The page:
Reflect on your renewal exercise in your journal. What did it do to you? What was hard about it? What was easier than you thought it would be?

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Previous Practice of the Week: "Simplify"
For list of all weekly practices: "Practices of the Week Index"


CUUC Music: Sun Sep 13

CUUC’s annual Ingathering and Water Communion celebrations are marked by music with aqueous associations. The Choir is on hand with Andy Beck’s soulful, mysterious “In the Dark of Midnight” as well as a traditional American hymn. Music Director Adam Kent provides selections from a wide stylistic range, including an arrangement of the ubiquitous African-American Spiritual “Deep River”.
Spirituality of a different source inspires Franz Liszt’s Les jeux d’eaux à la Villa d’Este, an evocation of the fountains at the Villa d’Este in Tivoli, Italy, from the composer’s collection Years of Pilgrimage. In the midst of the score, Liszt interpolates the following quote from the Gospel of St. John: “But the water I shall give him shall become in him a well of water springing up in eternal life.” By contrast, Liszt’s Ballade No. 2 is said to derive from the Greek myth of Hero and Leander, and their ill-fated tryst across the stormy waters of the Dardanelles.
Elsewhere, titles are sufficiently evocative to suggest aquatic allusions. Read on for more programming specifics. and join us next week, when musical guest violinist Elena Peres returns to CUUC to perform Max Bruch’s Kol Nidre as well as works by Mozart. Consider arriving by 10am for a special family-friendly Music for All Ages with Ms. Peres and Adam Kent.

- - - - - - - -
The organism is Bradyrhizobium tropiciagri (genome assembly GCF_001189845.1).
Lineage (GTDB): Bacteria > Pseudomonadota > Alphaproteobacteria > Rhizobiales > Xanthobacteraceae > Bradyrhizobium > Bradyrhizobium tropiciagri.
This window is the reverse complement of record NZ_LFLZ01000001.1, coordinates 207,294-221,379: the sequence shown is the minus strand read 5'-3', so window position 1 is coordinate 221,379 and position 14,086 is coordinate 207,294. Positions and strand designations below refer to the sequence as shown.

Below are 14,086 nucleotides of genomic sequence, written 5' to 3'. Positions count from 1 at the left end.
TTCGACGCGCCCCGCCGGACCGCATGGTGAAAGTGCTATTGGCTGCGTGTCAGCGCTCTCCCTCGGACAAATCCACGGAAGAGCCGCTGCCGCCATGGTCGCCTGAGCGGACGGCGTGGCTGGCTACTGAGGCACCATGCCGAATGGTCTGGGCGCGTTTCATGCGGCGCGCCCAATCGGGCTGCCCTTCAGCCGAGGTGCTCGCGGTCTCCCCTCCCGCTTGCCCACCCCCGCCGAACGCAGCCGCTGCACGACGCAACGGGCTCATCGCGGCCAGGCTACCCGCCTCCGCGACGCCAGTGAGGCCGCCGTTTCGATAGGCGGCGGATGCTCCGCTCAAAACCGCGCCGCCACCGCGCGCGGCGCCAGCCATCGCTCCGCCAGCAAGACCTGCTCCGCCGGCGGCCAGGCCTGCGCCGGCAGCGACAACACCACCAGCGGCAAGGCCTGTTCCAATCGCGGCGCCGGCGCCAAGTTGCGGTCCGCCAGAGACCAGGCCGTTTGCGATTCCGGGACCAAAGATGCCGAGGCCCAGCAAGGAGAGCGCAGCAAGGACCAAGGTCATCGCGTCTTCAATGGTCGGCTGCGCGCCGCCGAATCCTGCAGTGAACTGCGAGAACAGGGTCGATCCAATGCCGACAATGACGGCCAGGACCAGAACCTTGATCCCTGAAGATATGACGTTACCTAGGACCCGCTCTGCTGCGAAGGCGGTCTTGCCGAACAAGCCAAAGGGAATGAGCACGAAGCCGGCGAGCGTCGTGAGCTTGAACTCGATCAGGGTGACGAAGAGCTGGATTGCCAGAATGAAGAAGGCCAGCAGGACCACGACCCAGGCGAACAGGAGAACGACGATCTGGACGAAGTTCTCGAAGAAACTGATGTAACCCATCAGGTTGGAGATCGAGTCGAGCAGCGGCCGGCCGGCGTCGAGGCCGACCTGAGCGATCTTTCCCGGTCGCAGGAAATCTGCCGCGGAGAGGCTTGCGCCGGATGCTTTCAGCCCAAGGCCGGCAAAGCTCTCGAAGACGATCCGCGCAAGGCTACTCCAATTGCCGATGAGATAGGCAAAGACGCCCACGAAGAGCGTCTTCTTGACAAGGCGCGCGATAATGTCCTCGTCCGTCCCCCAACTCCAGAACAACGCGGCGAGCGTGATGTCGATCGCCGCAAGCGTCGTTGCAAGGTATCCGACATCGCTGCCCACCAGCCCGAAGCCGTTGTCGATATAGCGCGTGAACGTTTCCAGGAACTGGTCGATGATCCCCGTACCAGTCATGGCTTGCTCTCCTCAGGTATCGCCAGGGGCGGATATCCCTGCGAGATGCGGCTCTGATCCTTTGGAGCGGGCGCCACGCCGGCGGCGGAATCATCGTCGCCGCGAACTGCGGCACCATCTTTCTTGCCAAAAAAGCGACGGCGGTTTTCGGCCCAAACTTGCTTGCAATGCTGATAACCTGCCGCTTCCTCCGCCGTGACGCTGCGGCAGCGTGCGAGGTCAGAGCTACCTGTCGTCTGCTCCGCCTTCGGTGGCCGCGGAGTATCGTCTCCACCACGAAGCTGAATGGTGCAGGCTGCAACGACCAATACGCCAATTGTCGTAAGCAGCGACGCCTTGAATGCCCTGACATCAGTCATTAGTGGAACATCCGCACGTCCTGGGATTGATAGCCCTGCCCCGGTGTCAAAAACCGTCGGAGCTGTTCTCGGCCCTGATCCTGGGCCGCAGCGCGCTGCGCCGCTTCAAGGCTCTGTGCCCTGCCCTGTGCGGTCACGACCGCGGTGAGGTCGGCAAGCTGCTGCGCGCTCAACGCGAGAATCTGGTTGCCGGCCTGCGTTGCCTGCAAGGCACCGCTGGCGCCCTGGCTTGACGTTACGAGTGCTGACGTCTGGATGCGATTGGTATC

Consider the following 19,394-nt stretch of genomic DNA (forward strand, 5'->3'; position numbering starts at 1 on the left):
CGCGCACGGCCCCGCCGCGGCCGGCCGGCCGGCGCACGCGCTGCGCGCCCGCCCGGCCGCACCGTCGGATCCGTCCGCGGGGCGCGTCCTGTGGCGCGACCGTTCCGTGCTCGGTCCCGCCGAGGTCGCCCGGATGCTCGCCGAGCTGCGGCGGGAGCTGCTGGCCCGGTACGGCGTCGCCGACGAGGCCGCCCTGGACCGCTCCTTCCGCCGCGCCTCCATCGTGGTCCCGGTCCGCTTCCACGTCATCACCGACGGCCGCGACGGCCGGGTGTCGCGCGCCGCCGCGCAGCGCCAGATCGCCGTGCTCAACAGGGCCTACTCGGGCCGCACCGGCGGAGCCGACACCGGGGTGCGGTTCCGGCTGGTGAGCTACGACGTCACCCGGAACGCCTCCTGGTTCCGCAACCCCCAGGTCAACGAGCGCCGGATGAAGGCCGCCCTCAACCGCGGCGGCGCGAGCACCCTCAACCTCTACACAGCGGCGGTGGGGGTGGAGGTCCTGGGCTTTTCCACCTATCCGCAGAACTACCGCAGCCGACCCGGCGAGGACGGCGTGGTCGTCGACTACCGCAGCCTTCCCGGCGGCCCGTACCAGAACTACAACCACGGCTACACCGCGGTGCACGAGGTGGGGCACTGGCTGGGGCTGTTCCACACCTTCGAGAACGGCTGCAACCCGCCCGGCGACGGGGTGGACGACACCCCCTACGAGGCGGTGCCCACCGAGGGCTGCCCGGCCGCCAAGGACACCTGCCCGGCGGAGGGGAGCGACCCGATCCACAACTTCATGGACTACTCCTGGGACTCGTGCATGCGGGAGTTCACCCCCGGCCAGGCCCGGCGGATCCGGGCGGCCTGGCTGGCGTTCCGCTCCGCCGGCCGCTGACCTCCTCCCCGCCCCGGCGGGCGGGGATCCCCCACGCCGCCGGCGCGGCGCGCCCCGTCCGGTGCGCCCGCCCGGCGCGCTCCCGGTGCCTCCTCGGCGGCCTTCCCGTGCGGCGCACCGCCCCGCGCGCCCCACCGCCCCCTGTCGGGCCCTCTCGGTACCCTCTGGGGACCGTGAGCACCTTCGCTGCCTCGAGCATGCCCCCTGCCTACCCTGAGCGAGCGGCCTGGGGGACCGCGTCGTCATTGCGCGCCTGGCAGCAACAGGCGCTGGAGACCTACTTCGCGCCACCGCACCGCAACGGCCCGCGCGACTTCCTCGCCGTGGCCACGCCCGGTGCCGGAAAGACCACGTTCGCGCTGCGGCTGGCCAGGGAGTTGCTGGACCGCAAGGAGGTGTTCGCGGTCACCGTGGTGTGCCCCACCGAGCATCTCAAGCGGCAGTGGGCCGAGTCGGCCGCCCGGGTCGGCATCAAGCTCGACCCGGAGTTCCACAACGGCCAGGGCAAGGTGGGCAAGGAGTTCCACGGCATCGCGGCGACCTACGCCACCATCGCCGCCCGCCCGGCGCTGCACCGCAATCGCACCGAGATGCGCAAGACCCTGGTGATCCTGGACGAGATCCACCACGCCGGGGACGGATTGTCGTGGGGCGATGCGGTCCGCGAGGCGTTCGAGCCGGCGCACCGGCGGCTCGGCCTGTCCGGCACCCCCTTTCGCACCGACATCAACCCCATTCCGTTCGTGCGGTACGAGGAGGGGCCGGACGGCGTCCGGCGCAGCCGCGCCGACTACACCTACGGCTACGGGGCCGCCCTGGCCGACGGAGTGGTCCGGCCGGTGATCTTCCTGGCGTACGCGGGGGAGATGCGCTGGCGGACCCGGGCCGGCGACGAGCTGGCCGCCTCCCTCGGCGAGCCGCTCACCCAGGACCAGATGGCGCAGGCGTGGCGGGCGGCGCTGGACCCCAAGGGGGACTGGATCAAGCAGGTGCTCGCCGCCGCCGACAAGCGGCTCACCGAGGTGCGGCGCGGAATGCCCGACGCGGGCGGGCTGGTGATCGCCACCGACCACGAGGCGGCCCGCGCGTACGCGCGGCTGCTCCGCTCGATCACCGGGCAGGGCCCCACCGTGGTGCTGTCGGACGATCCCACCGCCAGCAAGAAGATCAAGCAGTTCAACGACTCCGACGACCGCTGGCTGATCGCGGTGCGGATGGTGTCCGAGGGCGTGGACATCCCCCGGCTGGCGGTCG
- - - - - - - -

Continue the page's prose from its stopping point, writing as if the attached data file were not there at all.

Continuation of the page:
Prelude: Adam Kent, piano
“Song” from Sea Pictures, Op. 55                       
Edward MacDowell
Venetian Boatsong No. 2, Op. 30, No. 6           
                                                Felix Mendelssohn
Deep River                                   
                                                Trad. African-American, arr. by Coleridge-Taylor
Anthem: CUUC Choir directed by Lisa N. Meyer and accompanied by Georgianna Pappas
Down to the River to Pray           
Traditional American Hymn, arr. by Roger Emerson

Water Communion
Still Waters:
El lago                                                           
                                                            Federico Mompou
Shining Waters:
Les jeux d’eaux à la Villa d’Este
                                                            Franz Liszt
Storm Waters:
Ballade No. 2 in b minor
Rushing Waters:
Brooklet, Op. 62, No. 4           
                                                Edvard Grieg

“At Sea”                                               
                                                Ernst Bloch
In The Dark Of Midnight   
Andy Beck